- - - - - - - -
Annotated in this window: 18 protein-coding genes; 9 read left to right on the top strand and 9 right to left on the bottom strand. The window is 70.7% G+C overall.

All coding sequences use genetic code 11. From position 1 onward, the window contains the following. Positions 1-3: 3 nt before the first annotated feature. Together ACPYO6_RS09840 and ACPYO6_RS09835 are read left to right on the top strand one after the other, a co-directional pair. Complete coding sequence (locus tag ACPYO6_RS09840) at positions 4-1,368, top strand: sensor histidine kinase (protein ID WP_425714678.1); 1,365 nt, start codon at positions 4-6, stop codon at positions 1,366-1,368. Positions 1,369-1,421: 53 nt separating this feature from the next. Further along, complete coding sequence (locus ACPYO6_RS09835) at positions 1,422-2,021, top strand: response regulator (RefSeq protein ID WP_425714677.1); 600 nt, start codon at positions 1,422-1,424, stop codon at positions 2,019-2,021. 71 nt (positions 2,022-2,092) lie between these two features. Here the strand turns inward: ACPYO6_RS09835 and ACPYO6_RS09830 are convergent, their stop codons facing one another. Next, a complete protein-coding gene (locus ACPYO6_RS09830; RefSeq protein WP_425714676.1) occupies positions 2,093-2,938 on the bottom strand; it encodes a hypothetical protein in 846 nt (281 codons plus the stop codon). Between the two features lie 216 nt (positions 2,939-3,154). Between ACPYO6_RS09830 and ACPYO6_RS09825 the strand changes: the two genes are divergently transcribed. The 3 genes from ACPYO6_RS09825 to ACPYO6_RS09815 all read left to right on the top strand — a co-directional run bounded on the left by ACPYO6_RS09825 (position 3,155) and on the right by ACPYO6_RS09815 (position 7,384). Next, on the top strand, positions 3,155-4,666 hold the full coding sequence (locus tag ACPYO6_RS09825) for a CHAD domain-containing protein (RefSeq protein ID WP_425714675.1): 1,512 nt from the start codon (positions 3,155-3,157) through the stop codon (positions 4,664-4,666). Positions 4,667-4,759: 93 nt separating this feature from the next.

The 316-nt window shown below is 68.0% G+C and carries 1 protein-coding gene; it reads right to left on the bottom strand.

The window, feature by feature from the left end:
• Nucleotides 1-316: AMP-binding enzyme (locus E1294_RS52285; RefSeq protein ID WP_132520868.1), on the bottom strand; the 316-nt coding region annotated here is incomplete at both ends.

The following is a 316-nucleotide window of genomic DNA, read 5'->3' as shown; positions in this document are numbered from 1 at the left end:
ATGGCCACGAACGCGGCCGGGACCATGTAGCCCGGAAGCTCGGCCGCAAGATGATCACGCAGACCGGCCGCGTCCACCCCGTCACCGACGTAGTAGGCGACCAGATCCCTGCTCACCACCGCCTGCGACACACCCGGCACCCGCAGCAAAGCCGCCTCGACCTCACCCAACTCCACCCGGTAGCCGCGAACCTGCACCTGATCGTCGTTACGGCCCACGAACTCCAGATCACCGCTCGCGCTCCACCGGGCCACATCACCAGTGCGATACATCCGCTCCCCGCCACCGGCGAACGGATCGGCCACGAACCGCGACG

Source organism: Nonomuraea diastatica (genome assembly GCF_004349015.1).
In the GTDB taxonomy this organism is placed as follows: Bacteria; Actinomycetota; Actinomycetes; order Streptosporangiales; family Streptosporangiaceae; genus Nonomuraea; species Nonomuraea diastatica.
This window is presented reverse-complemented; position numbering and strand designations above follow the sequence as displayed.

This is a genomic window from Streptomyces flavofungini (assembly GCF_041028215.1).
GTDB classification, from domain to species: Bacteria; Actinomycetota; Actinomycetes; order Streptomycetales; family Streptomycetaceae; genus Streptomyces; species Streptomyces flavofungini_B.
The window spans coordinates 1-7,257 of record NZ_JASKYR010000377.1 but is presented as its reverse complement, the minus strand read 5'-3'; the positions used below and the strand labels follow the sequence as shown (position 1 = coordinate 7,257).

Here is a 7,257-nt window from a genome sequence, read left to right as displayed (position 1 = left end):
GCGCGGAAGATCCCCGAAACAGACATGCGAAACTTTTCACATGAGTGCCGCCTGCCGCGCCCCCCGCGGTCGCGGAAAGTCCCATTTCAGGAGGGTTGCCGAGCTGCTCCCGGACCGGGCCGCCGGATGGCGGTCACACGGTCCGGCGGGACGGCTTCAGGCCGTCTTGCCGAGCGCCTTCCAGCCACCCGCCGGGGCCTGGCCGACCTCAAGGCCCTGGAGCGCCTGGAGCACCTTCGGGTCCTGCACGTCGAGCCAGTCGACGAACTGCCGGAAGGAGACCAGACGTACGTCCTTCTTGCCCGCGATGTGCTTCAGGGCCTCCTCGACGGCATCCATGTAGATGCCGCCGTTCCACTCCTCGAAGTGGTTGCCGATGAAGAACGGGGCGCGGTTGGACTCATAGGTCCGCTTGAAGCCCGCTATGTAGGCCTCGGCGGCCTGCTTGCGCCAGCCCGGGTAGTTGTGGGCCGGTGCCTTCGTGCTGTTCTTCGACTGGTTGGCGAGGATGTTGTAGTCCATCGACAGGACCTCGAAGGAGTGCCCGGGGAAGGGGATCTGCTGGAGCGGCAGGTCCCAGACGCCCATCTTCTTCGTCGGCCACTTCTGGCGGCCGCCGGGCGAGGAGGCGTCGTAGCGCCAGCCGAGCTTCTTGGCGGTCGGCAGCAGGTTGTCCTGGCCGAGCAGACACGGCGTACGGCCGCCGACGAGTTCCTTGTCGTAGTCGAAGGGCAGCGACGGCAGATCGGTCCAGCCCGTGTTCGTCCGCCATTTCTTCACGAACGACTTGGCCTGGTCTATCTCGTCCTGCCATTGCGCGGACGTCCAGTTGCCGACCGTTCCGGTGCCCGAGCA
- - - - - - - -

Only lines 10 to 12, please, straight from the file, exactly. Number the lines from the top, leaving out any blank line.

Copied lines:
This window is presented reverse-complemented; position numbering and strand designations above follow the sequence as displayed.

This is a genomic window from Streptomyces flavofungini (assembly GCF_041028215.1).
GTDB classification, from domain to species: Bacteria; Actinomycetota; Actinomycetes; order Streptomycetales; family Streptomycetaceae; genus Streptomyces; species Streptomyces flavofungini_B.